Though the term “snowflake” is now considered a pejorative for Millennials and was put forward as the defining insult of 2016 by The Guardian, there’s at least one person in history who wore the label with pride. In 1885 Wilson “Snowflake” Bentley entered the history books as the first person to photograph a single snowflake. Since then, researchers have continued to capture, grow and try to understand the ephemeral crystals.
According to a website maintained by the Jericho, Vermont, Historical Society, Bentley was a farmer’s son who was educated by his mother and had a childhood fascination with the natural world. According to Stories From the Smithsonian, the precocious naturalist received a microscope for his 15th birthday. After peering through his scope at snowflakes and trying to draw the intricate details by hand, he soon decided he wanted to actually photograph the tiny crystals. Connecting his microscope to a bellows camera, “Snowflake” spent hours outdoors in the winter, waiting to catch a snowflake without breaking or melting it. He would then transfer the fragile crystal to his microscope using a feather. It took lots of trial and error, but in 1885 he perfected his technique, snapping the first image of a flake.
That set off a lifelong passion. Bentley would eventually photograph more than 5,000 snowflakes, and worked to categorize them into different shapes, which researchers now say number 35 including needle, bullet and dendritic crytals. In 1903, Bentley donated 500 photographs of snowflakes to the Smithsonian, to make sure they stayed safe for posterity. In 1931, Bentley published a book called Snow Crystals which included 2,300 of his images and his life’s research, including the idea that no two snowflakes are ever the same. He died later that year from pneumonia after walking through a blizzard near his home in Jericho.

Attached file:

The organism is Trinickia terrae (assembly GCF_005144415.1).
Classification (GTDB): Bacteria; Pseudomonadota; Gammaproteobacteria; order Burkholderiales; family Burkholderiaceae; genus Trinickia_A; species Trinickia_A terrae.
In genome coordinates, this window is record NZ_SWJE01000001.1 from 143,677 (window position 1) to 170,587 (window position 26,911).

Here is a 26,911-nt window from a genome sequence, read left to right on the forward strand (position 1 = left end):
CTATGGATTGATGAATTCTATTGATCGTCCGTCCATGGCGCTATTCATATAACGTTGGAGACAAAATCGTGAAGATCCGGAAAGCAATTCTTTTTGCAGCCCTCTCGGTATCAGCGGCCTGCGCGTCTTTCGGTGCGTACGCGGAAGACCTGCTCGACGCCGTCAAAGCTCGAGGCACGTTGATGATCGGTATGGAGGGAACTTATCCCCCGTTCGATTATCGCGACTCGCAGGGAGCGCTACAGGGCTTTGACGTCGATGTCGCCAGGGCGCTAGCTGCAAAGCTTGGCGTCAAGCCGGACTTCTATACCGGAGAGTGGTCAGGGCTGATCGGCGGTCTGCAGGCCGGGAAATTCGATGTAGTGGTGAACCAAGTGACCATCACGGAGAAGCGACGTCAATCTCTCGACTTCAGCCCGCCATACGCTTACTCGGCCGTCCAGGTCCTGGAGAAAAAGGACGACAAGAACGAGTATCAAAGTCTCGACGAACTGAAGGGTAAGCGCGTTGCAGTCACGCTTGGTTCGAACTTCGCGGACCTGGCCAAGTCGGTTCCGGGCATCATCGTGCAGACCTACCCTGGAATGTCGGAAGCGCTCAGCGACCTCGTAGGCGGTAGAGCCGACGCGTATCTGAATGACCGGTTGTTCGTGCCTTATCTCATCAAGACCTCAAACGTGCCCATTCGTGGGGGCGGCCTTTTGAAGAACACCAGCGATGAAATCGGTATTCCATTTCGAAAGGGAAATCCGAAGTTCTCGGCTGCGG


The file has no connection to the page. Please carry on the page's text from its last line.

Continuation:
While Bentley was motivated by the science behind snowflakes, he was also compelled to photograph them because of their beauty. In 1925, Bentley wrote:
“Under the microscope, I found that snowflakes were miracles of beauty; and it seemed a shame that this beauty should not be seen and appreciated by others. Every crystal was a masterpiece of design and no one design was ever repeated. When a snowflake melted, that design was forever lost. Just that much beauty was gone, without leaving any record behind.”
Other researchers have also been moved by both the beauty and science of snowflakes. Kenneth Libbrecht, chairman of the physics department at Caltech, for one, researches the formation of ice crystals in his spare time. He tells Margaret Werthheim at Cabinet that people assume snowflakes are just frozen drops of water. But they aren’t—they are complex water crystals following physical laws. Figuring out how various snowflakes form is actually a very difficult. “The fundamental question is how molecules hook up to form a solid lattice. At the beginning of the experiment you’ve got a vapor, and at the end you’ve got a lump of ice. What are the dynamics of this transformation? How do molecules connect to form a crystal? Things like that are the underpinnings of physics,” he says.
One of the ways he studies the crystals, explains Joseph Stromberg at Smithsonian.com, is by using a cold chamber. After seeding a piece of glass with microscopic ice crystals, which form the nuclei of the snowflakes, and placing it in the chamber, he then blows warmer humid air on the glass, which causes the snowflake to form around the ice droplet. This technique has helped him figure out the different humidity levels and temperatures that form the different snowflake structures. “I call them ‘designer snowflakes,” because you can change the conditions as you grow them and predict what they'll will look like.”
In fact, Libbrecht has published several books of snowflake photography, including a Field Guide to Snowflakes, not only because they are beautiful but to update the work Bentley did in 1930s. It’s not clear, however, whether Libbrecht, too, has ever gone by the nickname “Snowflake.”